Review: A look at overlooked albums of 2012
This CD cover image released by Warp shows "Shields," by Grizzly Bear. (AP Photo/Warp)
While everyone was buzzing about big releases from Frank Ocean, Fiona Apple, Mumford & Sons and Taylor Swift, you might have missed some must-listens. Here's what you should know about, and why:
Grizzly Bear, "Shields" (Warp)
Yes, iTunes named Grizzly Bear's "Shields" the best album of 2012. Yes, the critics adored it. And yes, it debuted in the Top 10.
But did it earn any Grammy nominations? No. Is it selling well? No. Have you heard it? Probably not.
And that needs to change.
"Shields" is a semimasterpiece that feels both old and new — and in the best ways possible. Anchored by the voices of Edward Droste and Daniel Rossen, this Brooklyn, N.Y.-based foursome has created a disc that is genre-defying and consistent throughout.
The 10 tracks that make up "Shields" are drum-filled and smoky, and half the songs are more than five minutes long. That's a bit unusual, but it's also a break from mainstream pop music, and a needed one.
This CD cover image released by Partisan Records shows "Marvelous Clouds" by Aaron Freeman. (AP Photo/Partisan Records)
—Mesfin Fekadu, AP Music Writer (twitter.com/musicmesfin)
Aaron Freeman, "Marvelous Clouds" (Partisan Records)
Middle age and sobriety caused Aaron Freeman to split this year from Ween, the deliriously genre-defying cult duo he co-founded 25 years ago. To find his footing as a solo artist, the former Gene Ween's first tentative step was to release "Marvelous Clouds," a covers album featuring 13 songs by Rod McKuen, the 1960s poet and composer.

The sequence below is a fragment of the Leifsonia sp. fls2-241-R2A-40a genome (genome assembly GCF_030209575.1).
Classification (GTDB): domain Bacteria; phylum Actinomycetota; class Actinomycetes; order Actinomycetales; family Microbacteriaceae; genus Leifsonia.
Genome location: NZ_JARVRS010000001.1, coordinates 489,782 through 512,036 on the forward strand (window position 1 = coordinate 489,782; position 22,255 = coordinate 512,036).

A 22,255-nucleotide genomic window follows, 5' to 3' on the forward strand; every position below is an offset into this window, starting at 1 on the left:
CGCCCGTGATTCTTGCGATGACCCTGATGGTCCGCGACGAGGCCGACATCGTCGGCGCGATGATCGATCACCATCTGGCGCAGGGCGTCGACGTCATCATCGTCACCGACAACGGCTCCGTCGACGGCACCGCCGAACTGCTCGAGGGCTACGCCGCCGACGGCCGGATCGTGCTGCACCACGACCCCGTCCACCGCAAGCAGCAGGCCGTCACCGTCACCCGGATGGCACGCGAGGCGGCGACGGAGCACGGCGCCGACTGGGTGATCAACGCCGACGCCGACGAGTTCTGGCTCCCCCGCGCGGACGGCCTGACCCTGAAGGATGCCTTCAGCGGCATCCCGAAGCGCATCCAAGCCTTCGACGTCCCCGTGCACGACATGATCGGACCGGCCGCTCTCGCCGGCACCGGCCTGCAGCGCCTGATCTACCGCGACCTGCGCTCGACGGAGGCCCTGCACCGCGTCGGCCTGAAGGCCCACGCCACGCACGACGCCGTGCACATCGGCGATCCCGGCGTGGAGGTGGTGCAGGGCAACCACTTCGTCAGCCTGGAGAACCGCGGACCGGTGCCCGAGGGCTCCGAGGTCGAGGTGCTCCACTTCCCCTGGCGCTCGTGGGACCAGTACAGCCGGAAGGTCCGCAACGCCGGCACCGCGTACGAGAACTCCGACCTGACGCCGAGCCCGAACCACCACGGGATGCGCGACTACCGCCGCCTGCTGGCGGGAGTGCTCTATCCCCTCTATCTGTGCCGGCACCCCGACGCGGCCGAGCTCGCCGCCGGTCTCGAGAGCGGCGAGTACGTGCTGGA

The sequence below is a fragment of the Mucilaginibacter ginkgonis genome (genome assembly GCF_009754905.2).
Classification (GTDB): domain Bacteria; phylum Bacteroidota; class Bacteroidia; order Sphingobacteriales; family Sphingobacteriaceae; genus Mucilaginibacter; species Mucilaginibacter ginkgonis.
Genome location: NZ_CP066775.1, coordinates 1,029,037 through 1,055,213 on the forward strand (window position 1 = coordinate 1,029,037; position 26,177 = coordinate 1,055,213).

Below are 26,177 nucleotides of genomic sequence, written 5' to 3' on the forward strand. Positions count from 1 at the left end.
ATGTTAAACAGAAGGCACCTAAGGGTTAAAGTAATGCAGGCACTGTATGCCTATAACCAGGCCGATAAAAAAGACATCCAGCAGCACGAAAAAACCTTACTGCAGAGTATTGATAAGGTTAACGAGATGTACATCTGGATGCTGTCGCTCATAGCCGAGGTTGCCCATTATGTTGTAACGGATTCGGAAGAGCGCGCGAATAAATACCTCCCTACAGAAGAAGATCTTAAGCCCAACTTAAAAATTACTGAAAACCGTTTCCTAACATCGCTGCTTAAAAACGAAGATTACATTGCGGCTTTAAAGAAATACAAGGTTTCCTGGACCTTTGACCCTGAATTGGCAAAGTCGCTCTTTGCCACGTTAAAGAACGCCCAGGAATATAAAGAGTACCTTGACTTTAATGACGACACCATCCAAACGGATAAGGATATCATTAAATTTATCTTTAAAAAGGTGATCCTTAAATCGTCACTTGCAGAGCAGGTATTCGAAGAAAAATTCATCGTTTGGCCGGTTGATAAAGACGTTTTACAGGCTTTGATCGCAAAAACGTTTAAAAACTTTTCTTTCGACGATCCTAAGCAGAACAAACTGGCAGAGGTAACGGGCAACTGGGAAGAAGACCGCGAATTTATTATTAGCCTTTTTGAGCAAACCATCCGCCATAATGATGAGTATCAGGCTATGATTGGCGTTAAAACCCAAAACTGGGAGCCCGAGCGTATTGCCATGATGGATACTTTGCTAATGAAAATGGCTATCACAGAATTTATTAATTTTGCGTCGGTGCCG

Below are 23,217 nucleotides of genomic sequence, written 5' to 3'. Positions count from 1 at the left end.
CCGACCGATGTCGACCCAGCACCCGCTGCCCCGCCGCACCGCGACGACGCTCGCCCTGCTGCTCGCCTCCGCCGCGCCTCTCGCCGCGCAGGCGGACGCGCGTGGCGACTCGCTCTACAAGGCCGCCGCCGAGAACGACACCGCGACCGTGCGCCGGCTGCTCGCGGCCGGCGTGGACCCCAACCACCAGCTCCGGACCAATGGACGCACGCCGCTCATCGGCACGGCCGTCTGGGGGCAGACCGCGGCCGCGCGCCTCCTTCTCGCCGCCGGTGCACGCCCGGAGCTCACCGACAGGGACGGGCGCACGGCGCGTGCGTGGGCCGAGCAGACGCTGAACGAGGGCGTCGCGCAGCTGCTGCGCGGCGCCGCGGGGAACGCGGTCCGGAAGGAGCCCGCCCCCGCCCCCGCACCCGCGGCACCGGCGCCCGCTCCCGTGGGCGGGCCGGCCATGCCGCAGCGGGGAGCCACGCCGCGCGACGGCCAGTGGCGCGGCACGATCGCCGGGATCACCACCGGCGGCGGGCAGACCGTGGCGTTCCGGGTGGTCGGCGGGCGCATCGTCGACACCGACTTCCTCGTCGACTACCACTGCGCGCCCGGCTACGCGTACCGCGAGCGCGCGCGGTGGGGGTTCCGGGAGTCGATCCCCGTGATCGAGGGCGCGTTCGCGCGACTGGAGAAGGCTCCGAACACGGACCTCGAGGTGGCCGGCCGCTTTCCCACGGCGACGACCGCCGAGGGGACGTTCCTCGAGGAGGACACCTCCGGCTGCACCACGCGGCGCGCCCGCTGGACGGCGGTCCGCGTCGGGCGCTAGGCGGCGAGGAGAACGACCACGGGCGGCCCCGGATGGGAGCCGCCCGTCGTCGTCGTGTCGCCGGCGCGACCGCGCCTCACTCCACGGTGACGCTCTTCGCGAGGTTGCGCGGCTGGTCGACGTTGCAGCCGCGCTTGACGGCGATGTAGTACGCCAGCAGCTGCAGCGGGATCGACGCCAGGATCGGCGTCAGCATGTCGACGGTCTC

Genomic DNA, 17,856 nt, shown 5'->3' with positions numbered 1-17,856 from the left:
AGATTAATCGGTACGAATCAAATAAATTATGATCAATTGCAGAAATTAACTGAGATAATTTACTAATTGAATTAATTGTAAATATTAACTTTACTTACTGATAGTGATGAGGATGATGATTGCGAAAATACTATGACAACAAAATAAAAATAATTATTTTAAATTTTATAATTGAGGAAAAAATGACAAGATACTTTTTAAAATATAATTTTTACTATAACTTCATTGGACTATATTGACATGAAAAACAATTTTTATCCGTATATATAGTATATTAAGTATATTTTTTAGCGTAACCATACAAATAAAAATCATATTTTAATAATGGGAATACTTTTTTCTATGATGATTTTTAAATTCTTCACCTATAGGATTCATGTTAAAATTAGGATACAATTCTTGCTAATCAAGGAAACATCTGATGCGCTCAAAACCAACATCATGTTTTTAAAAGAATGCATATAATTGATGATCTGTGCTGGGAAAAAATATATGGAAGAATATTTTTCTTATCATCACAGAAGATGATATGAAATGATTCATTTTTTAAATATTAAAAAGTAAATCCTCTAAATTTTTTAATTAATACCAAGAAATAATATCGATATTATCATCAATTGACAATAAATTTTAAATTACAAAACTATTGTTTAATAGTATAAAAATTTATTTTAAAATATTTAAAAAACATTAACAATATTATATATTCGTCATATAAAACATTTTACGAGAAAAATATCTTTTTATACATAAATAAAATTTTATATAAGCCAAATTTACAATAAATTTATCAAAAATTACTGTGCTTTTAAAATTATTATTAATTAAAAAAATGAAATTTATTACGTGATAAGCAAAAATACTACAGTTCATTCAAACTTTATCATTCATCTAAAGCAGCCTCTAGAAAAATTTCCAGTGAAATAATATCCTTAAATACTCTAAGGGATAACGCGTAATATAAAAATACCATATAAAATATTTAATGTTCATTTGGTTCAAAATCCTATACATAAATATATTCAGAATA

McKuen's a crooner often dismissed as schlocky, but Freeman finds the earnest heart — and crushing heartbreak — in gentle ballads like "A Man Alone," which could be the record's theme song. The production on "Jean" and the title track are by turns lush and spare. Every track is suffused with a melancholy that draws comparisons to some of the best of Ween's softer material, including the aching "Birthday Boy" and "I Don't Want It."
Ween devotees felt betrayed when Freeman broke up the band, and they were confused that such an accomplished songwriter opted to record someone else's tunes. But "Marvelous Clouds" rewards multiple listens, and provides plenty of hints that Freeman will continue to surprise.